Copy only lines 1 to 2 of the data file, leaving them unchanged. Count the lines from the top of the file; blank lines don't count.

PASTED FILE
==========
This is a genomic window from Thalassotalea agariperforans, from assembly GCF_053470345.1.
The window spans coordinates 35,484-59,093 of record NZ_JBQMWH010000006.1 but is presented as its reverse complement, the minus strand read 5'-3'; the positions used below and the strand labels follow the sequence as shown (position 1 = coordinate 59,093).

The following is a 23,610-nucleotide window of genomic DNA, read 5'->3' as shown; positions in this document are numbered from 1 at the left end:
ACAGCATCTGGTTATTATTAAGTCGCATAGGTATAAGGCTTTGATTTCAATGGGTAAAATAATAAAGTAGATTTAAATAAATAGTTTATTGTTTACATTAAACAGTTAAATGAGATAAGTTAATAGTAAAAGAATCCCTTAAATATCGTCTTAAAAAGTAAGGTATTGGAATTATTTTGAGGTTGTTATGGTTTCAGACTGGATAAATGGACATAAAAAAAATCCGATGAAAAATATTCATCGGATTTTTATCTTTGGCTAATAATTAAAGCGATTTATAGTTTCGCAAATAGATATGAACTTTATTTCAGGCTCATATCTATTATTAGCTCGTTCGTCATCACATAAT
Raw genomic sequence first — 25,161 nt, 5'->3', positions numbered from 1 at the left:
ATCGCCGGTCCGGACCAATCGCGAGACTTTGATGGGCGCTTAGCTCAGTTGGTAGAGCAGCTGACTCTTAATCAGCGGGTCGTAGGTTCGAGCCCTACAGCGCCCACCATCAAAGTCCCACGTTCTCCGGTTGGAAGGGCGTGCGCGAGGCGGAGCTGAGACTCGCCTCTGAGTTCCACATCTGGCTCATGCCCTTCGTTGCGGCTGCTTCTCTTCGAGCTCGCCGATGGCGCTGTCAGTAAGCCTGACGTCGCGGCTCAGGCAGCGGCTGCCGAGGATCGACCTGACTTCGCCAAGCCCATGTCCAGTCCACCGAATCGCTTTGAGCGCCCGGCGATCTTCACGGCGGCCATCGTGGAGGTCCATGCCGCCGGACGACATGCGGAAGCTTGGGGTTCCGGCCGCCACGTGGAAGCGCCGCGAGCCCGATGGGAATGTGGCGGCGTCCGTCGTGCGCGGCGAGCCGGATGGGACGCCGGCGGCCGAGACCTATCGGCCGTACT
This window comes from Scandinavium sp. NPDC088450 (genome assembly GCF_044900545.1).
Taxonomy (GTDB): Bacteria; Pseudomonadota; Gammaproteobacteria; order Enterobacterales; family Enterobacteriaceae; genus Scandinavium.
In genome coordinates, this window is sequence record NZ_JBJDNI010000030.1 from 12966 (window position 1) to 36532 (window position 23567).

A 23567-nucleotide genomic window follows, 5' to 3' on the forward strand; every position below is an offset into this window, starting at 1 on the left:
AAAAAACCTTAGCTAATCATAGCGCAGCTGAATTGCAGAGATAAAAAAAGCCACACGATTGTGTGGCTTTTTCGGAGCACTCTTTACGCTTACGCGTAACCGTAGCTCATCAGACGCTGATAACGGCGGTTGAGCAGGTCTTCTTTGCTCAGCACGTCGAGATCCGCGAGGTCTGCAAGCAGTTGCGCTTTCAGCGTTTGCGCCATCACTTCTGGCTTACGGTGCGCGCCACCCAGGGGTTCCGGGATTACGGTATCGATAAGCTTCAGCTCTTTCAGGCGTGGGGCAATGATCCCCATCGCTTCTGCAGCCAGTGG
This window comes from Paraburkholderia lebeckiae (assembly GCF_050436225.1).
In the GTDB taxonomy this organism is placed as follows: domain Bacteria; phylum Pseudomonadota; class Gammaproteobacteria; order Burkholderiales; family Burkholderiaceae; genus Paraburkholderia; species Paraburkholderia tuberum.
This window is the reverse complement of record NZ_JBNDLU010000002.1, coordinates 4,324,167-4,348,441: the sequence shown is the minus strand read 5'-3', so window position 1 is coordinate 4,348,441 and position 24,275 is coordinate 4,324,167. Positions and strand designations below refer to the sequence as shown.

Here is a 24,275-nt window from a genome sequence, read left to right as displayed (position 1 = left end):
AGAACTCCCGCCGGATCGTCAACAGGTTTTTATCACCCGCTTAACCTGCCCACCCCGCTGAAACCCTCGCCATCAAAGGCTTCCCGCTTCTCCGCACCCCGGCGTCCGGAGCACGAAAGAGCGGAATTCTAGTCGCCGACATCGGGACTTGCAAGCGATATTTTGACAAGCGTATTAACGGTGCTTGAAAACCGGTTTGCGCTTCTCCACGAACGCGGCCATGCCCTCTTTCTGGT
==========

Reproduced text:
This is a genomic window from Thalassotalea agariperforans, from assembly GCF_053470345.1.
The window spans coordinates 35,484-59,093 of record NZ_JBQMWH010000006.1 but is presented as its reverse complement, the minus strand read 5'-3'; the positions used below and the strand labels follow the sequence as shown (position 1 = coordinate 59,093).